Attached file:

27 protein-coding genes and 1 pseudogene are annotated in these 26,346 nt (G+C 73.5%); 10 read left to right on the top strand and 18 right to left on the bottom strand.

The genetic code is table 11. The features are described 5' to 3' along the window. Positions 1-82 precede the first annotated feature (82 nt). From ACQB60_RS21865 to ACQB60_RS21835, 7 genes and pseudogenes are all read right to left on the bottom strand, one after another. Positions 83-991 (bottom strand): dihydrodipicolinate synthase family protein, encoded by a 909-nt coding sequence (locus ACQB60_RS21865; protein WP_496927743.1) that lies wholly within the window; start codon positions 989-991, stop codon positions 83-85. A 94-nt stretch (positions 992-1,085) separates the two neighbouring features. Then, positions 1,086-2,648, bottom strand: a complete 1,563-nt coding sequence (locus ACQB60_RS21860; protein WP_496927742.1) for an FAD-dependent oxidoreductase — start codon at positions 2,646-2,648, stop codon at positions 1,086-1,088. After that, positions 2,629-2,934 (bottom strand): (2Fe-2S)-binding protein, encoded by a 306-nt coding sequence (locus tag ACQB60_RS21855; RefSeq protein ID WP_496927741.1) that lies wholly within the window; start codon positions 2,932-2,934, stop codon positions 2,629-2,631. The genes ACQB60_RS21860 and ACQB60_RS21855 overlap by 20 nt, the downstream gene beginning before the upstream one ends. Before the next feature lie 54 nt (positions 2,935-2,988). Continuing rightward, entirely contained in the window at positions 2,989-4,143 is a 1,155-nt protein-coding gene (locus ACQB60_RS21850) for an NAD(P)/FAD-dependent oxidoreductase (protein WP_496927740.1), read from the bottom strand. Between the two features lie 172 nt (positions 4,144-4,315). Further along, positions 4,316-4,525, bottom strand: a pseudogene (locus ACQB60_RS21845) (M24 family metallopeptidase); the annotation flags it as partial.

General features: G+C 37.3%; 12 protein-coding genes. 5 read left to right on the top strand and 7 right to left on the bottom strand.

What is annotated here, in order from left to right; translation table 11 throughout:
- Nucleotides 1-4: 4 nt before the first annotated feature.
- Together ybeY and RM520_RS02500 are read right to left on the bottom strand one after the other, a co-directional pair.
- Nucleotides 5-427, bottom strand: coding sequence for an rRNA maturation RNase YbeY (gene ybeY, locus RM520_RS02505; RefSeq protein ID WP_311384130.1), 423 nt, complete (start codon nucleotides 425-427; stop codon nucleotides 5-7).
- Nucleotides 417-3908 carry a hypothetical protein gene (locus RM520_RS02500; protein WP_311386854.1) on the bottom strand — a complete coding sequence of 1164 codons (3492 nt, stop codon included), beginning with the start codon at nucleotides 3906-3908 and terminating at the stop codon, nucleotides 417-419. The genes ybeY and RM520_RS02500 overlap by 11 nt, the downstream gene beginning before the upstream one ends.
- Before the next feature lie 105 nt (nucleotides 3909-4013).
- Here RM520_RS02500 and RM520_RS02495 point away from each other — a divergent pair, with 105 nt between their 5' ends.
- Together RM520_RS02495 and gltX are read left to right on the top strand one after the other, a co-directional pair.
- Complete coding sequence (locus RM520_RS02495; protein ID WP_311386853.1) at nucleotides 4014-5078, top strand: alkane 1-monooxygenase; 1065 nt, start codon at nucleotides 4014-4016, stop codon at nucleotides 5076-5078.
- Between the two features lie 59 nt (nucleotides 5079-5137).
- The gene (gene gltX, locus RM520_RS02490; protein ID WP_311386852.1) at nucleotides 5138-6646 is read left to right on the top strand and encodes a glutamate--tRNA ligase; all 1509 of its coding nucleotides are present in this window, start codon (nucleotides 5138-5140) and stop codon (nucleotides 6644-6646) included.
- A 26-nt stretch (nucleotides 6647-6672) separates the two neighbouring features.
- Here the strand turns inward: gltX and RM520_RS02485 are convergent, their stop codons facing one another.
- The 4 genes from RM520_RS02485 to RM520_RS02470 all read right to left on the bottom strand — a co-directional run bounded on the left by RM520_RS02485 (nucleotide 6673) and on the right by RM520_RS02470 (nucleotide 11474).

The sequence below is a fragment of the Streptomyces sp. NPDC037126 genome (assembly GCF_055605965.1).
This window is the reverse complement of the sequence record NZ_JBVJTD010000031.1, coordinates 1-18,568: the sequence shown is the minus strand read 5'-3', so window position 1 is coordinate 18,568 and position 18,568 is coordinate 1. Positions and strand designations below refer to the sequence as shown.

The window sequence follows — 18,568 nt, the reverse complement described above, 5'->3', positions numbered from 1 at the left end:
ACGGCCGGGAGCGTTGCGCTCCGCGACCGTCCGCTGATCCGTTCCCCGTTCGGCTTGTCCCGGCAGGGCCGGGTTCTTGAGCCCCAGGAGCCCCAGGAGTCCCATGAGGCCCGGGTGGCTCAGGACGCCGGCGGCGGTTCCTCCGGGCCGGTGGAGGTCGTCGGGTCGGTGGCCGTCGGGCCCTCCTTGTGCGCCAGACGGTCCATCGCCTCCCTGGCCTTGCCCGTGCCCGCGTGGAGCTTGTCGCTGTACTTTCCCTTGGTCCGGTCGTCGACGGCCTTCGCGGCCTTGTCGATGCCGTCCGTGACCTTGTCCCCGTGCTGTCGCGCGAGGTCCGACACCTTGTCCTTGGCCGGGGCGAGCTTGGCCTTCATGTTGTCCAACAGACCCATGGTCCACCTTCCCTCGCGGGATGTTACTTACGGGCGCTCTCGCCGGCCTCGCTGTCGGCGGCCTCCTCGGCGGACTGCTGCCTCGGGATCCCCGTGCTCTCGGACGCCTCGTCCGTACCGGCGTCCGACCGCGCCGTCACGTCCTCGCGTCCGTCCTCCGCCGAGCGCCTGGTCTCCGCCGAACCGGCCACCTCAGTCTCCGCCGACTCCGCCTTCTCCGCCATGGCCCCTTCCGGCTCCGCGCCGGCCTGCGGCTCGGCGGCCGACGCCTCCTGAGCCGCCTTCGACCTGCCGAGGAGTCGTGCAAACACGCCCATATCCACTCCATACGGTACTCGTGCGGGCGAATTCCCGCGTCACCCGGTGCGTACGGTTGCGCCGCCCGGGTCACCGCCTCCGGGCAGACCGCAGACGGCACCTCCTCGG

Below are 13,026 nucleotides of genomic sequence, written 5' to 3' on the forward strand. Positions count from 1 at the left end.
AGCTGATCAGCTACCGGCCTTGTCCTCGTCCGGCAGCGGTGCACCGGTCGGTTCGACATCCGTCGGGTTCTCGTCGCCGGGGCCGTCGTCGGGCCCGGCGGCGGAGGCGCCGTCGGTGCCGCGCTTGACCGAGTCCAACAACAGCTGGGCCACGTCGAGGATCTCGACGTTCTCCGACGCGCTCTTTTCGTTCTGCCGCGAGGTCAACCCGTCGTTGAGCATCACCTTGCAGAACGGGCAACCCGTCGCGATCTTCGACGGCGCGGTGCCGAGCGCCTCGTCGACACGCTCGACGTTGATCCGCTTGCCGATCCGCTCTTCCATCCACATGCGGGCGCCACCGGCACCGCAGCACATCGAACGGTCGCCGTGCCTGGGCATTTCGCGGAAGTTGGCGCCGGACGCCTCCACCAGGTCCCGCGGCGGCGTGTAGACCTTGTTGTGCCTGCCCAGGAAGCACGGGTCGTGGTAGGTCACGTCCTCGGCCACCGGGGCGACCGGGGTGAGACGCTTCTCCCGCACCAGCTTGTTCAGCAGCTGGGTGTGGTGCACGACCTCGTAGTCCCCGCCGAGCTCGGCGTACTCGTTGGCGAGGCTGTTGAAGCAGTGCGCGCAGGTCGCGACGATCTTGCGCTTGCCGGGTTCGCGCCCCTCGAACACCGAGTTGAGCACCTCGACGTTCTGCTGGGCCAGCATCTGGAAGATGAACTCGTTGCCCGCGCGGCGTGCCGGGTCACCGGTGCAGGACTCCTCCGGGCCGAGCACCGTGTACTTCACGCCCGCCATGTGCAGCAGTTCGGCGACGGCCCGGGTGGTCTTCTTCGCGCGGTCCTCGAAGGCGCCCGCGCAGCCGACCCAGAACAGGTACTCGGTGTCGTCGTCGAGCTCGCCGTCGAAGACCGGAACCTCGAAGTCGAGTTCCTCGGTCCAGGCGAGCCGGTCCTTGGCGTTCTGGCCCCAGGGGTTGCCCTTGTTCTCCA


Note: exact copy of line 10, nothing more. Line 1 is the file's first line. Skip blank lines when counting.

- Here RM520_RS02500 and RM520_RS02495 point away from each other — a divergent pair, with 105 nt between their 5' ends.